Sister Act: The story of Clarissa and Sarah Terwilliger

By Laura Suchan, Executive Director

In almost every town there are those people who are known by their behaviours or actions as eccentrics.  In Oshawa, the Terwilliger sisters were certainly regarded as somewhat unusual, and maybe even eccentric.

For much of its history, Oshawa, Ontario, has been known as an industrial hub and was often referred to as, “the Manchester (England) of Canada.”  However there was a time during the 1840s when the town gained notoriety as one of the centres for the Millerite craze.  During the winter of 1842-1843 many people were captivated by the teachings of William Miller, an American farmer and evangelist, who preached that the Second Advent of Christ would occur shortly.  His followers believed Christ would appear in person to claim his earthly kingdom, and the world would be destroyed by fire.  Stories of Oshawa farmers giving away all their livestock and farm implements were locally reported.  One of the most interesting stories connected with this period concerns the Terwilliger sisters, Sarah and her older sister Clarissa.

Clarissa (sometimes known as Clara) and Sarah were daughters of local farmer Abraham Terwilliger.  They lived in a beautiful brick mansion on the main road in the east end of town.  Their family was among the earliest settlers in the area, arriving from New York State in about the year 1816.  The sisters were said to be clairvoyants and became quite notorious in the Oshawa area for hosting free séances at their father’s home.  Local resident and amateur historian Samuel Pedlar attended one such séance with a party of unbelievers and noted, “that while some (of the party) may have been impressed with startling noises and rappings, others could see nothing in them but something to excite a subdued merriment.”[1]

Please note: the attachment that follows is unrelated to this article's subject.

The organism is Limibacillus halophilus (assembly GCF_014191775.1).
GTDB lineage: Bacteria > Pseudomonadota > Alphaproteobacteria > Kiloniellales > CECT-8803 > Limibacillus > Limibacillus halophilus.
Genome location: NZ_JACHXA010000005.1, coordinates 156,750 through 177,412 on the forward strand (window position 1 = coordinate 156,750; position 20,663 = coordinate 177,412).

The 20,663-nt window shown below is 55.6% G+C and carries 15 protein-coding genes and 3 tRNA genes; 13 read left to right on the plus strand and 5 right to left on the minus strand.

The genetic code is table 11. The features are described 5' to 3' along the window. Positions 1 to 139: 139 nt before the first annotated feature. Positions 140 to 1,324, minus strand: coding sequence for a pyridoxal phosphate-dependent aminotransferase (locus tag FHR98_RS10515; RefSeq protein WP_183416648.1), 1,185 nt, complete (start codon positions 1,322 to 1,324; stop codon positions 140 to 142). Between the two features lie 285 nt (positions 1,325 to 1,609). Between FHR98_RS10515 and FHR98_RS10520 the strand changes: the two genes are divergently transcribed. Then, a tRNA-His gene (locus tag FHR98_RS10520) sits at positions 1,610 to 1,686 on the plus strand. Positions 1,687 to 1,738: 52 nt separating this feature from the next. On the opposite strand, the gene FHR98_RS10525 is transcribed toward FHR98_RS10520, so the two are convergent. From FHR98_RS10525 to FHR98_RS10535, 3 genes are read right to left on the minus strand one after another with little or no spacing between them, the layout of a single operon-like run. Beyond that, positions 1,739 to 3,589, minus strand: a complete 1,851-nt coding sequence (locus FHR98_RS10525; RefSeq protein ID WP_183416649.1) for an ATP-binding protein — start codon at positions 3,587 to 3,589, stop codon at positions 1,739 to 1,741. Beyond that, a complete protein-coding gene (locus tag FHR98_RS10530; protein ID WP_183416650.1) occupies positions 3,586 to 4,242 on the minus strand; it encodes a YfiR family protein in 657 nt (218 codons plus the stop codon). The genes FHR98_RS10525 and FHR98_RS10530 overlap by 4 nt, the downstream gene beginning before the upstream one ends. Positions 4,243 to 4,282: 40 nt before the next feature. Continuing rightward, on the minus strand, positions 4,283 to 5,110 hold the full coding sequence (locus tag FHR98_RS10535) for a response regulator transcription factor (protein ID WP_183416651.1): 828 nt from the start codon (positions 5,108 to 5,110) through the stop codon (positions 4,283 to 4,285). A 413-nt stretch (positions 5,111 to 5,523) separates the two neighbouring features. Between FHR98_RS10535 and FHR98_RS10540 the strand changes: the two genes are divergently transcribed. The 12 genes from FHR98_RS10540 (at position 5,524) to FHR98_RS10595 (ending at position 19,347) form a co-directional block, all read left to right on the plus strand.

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An artist’s rendition, ES Shrapnel, of Sarah Terwilliger flying from the porch.  It comes from Upper Canada Sketches by Thomas Conant, published in Toronto in 1898 by William Briggs.

Sarah so fervently believed in Miller’s vision that on February 14, 1843, the evening before the predicted end of the world, she made herself a pair of silk wings and jumped from her father’s porch with the expectation of departing this world ahead of the fire and flying to heaven.  Thomas Conant, in his 1898 book Upper Canada Sketches, gives an account of what reportedly happened next:

…falling to the ground some fifteen feet she was shaken up severely and rendered wholly unfit to attend at all to the fires that were expected…  The wings were made of silk.  Though in the picture, they appear to do their work, they did not prevent the wearer falling to the ground about fifteen feet, and suffering the result in a broken leg.[2]

The incident, as one would expect, garnered quite a lot of excitement in town.

Unfortunately, other than this story of blind faith, the historical record does not tell us much more about the Terwilliger sisters.  While Sarah’s burial place remains unknown, Clarissa was said to be buried in Oshawa’s Union Cemetery.  Often overshadowed by her “flying” sister, I was determined to find out more about Clarissa in order to shed some light on her story.  I always felt sorry for Clarissa, partially because of the family’s notoriety even 175 years later and partly because I believe no one’s story should be lost to history.  After much research, I found Clarissa’s gravestone in the South Presbyterian section of the cemetery, located near one of the old access roads.  The upright stone features a small tympanum with a weathered carving flanked by graceful scrolling to the shoulders.  A floral wreath enclosing a delicate carving of clasping hands adorns the upper part of the memorial.  A few flowers additionally grace the side of the stone.  The stone reads, “In Memory of Clara Terry, Died.”  All in all, it is a fairly typical gravestone of the time, except for two things: the lack of any other information, including a death date (even though there is a spot for one) and the phrase at the bottom of the stone which reads “Erected by Clara Terry.”  Why would someone go to the trouble to make sure everyone knew that she erected her own gravestone?  Perhaps more research would shed some light on the mystery.  It was back to the archives I went to uncover more information.